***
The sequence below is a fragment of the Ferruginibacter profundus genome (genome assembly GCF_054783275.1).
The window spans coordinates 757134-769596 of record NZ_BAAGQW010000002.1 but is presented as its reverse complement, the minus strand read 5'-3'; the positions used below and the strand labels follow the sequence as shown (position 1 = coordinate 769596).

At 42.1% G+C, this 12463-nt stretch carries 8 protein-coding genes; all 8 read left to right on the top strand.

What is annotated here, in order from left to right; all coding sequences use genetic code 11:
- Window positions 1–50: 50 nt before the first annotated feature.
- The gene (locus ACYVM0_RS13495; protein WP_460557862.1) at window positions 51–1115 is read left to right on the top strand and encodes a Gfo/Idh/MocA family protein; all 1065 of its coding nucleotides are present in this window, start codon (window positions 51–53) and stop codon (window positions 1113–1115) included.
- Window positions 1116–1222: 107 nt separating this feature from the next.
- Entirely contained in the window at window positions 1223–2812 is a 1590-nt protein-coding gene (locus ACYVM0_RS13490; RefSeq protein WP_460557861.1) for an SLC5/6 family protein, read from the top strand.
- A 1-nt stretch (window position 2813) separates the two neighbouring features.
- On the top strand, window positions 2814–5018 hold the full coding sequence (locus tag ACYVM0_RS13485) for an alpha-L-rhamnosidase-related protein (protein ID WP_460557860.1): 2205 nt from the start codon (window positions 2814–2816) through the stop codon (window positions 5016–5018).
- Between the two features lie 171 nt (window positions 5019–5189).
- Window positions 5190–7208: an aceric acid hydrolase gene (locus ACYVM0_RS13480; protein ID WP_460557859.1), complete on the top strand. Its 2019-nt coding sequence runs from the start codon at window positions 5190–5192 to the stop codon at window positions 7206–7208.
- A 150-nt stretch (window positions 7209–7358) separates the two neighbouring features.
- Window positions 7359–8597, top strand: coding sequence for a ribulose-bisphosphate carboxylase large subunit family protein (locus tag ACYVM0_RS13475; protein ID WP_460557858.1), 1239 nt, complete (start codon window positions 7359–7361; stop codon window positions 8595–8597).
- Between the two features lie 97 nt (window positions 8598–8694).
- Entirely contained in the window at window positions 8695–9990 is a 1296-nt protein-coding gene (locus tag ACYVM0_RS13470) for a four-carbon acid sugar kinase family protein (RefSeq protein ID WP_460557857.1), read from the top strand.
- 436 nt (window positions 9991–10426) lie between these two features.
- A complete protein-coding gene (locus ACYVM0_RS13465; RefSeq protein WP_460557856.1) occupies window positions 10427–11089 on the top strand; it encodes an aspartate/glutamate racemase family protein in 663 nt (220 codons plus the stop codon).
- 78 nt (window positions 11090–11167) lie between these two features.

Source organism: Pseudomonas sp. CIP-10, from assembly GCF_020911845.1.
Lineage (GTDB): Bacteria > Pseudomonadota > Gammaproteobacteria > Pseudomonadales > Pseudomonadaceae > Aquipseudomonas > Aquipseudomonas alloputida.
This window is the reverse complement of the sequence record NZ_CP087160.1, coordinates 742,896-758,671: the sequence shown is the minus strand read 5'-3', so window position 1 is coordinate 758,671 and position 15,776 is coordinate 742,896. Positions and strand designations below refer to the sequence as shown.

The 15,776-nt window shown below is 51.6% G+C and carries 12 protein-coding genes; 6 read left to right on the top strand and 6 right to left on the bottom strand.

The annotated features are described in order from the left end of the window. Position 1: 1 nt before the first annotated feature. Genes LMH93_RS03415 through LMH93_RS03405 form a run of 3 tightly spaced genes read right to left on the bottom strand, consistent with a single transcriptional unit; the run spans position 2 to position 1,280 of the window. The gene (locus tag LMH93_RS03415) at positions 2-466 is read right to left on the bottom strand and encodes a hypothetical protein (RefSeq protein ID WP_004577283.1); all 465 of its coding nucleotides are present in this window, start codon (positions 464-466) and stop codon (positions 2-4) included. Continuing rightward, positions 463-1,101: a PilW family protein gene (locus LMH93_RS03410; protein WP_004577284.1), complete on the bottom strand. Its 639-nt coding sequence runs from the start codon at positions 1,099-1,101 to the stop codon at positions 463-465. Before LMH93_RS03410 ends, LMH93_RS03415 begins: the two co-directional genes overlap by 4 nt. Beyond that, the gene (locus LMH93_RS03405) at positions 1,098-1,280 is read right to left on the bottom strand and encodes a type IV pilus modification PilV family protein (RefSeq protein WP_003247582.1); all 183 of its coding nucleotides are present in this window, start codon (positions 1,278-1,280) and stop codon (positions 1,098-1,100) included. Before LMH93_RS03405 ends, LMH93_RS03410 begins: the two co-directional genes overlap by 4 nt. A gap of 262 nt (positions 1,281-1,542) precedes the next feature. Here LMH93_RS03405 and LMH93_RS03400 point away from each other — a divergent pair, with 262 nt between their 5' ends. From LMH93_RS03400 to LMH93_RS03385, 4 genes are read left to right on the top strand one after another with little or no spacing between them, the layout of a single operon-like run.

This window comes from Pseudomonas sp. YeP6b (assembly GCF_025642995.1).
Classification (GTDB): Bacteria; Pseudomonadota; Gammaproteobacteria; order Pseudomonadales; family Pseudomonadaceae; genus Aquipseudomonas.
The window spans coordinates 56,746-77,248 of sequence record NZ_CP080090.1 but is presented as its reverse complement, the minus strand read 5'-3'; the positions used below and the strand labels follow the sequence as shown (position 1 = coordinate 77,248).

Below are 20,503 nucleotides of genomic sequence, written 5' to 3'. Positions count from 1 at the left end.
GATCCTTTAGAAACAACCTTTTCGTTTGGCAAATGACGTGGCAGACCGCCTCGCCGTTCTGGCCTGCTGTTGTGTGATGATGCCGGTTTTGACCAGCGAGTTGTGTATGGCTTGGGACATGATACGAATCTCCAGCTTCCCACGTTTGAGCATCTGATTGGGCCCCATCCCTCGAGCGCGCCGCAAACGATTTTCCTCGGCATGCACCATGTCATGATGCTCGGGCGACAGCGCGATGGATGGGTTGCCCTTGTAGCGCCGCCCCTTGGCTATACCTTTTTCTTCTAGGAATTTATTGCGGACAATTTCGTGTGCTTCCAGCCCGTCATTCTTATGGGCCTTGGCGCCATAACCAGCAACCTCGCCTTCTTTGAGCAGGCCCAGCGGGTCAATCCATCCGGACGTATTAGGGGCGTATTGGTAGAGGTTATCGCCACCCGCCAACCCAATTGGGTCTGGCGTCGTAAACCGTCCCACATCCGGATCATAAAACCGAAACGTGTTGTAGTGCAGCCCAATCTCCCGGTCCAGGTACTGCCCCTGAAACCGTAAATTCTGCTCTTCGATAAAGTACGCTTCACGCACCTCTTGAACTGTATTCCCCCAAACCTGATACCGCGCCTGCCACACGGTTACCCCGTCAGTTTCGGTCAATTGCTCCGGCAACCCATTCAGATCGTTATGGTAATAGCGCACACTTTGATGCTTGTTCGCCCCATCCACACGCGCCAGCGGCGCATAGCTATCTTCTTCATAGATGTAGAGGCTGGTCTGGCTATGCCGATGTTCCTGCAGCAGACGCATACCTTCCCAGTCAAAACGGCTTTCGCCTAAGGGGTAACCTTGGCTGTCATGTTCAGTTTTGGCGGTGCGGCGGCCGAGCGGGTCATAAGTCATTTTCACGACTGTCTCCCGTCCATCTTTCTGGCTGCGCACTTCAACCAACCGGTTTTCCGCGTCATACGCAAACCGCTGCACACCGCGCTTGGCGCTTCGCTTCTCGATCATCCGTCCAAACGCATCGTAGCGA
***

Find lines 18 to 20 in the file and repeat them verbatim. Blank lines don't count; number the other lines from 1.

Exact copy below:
- A complete protein-coding gene (locus ACYVM0_RS13465; RefSeq protein WP_460557856.1) occupies window positions 10427–11089 on the top strand; it encodes an aspartate/glutamate racemase family protein in 663 nt (220 codons plus the stop codon).
- 78 nt (window positions 11090–11167) lie between these two features.

Source organism: Pseudomonas sp. CIP-10, from assembly GCF_020911845.1.